Exposing some flaws in MVNO strategy

MVNOs, at least enough that RCR Wireless News interviewed him about it. Allie Winter has the piece, which is by all means a good read. Hold really nails it with some quotes, hitting on some serious flaws in the strategies employed by MVNOs. I’d like to go over a few of these points.

“They all think youth is a great target, but they forgot that it’s a market that the major carriers go after as well,” Hold said.
This is something we discussed in the first Prepaid Podcast. Boost and Virgin really locked down the youth market early on. A number of competitors tried to come in and take over the territory, sometimes trying something new (Helio, Amp’d), and sometimes just mimicking everyone else (XE Mobile). In the end, though, if the youth is a marketable demographic, and we know it’s a populous demographic, well, you know major carriers are going to target it.
“Carriers used MVNOs as incubators,” Hold said. “They kept an eye on them [MVNOs] and if they did something good, carriers jumped on the band wagon.”
Amp’d tried to reach people with a rich multimedia experience. Now look what the carriers are banking their revenue on. Don’t get me wrong; Amp’d didn’t invent the marketing strategy towards multimedia. But they did target such a large market that it was inevitable that major carriers would cannibalize their sales. The author of the piece uses Disney Mobile’s child tracker feature as a further example, noting that Verizon was quick to launch their own. Most major carriers now have a similar program in place. However, there’s one area where I’m not sure Hold nails it:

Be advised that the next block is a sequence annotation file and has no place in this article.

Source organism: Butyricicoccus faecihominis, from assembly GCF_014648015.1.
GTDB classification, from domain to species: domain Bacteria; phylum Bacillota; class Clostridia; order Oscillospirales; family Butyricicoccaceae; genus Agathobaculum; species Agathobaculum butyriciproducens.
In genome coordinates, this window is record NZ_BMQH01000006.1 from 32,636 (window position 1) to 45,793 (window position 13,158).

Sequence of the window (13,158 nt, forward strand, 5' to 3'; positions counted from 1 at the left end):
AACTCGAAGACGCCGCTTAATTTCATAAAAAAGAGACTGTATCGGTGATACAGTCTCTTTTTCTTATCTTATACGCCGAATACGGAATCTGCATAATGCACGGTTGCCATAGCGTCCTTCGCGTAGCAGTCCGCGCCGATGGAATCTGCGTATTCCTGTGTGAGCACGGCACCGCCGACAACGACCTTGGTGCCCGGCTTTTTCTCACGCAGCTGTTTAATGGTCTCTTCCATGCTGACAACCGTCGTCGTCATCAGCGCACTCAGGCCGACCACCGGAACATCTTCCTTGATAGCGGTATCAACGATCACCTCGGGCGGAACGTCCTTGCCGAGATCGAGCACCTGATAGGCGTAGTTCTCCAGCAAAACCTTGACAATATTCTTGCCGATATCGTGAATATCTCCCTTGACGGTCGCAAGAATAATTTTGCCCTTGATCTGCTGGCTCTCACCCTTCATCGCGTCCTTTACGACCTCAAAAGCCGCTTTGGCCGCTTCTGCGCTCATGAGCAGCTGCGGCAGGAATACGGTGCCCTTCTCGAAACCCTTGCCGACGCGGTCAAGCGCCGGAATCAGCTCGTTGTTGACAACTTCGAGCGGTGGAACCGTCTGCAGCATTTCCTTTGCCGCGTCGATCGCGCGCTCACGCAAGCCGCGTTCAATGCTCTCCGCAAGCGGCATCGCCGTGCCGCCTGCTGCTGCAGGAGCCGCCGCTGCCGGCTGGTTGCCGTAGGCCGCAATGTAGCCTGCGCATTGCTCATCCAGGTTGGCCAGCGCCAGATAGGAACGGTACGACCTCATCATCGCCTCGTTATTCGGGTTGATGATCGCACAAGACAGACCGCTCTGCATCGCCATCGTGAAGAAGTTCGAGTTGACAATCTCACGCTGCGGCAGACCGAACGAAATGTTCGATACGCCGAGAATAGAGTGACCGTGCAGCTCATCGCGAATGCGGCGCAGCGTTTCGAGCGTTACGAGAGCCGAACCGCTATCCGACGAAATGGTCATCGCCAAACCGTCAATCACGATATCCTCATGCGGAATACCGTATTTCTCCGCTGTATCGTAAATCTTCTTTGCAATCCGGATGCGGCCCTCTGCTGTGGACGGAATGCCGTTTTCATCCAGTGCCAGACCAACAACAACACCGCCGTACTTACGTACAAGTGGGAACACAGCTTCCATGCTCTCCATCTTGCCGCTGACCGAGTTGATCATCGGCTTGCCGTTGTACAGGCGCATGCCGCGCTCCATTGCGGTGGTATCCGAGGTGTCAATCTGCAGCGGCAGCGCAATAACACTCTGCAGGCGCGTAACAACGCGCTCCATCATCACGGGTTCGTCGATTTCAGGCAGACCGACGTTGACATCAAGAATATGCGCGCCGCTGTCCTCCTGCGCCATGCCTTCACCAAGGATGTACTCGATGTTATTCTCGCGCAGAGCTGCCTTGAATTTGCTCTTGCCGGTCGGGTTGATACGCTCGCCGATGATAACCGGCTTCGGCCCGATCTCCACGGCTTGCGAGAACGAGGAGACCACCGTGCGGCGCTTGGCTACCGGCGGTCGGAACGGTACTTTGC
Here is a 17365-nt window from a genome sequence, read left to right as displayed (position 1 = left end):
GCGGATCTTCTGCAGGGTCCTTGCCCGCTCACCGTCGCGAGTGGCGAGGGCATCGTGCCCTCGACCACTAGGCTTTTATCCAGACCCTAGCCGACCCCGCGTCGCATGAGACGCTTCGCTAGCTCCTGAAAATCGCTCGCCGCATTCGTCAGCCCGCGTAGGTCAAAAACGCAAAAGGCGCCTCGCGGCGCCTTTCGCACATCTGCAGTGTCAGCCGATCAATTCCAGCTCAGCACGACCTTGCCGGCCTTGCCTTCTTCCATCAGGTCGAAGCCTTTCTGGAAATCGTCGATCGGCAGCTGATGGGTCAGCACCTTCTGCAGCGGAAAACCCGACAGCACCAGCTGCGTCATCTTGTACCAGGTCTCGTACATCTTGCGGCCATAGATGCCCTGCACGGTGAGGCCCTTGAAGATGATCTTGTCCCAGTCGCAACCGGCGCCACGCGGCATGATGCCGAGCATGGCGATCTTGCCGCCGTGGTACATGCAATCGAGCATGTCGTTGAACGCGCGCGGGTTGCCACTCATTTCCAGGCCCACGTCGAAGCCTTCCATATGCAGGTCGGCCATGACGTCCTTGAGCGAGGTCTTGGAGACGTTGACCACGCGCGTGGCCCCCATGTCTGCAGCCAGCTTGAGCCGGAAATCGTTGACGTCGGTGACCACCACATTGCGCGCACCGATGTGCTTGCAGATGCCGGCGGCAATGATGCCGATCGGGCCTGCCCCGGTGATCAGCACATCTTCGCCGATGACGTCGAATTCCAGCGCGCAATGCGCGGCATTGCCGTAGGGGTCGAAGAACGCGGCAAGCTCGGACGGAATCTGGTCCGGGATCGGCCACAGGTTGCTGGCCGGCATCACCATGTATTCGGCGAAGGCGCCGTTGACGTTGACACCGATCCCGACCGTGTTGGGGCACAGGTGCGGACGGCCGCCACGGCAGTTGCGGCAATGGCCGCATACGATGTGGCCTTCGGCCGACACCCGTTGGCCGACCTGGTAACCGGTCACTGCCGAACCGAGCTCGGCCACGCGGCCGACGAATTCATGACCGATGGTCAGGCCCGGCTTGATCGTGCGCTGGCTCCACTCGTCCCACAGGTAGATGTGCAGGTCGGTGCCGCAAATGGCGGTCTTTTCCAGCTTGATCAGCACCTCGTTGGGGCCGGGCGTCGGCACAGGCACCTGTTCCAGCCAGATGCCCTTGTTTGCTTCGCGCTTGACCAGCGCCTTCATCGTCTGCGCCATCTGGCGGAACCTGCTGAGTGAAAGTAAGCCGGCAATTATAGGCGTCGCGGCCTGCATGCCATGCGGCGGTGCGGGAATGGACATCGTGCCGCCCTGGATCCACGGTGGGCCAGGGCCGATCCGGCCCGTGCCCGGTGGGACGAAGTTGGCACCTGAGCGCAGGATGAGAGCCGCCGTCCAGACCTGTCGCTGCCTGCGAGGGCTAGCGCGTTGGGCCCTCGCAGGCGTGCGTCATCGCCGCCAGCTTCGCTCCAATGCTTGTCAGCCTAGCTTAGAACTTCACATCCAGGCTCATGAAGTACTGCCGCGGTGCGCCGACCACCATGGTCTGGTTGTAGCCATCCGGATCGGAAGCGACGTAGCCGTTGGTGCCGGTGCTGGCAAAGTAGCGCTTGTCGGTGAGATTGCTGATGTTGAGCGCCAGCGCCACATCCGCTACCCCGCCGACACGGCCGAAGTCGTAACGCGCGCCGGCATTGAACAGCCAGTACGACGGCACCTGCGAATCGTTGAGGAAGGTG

“People don’t buy on the Web,” Hold said. “You have to have a real store in a real shopping mall.”
I wonder if Hold has ever heard of Amazon.com. People buy on the Web plenty, and even major carriers are trying to get their customers to perform more of their transactions on the Internet. I’m willing to bet that any trend information would show sales creeping towards online, though the Web will likely never permanently replace a physical retail outlet. However, for MVNOs, it’s clearly the best solution. Then again, for MVNOs targeting lower income families, having an Internet-only presence might be a burden. If this is what Hold meant, then he’s onto something. But to say people don’t buy on the Web is simply preposterous. Unfortunately, it’s unlikely we see many, if any, new MVNOs in the next few years to fill the space left by the dead. It might be three years, five years down the road before the MVNO model is able to take off in the U.S.]]>

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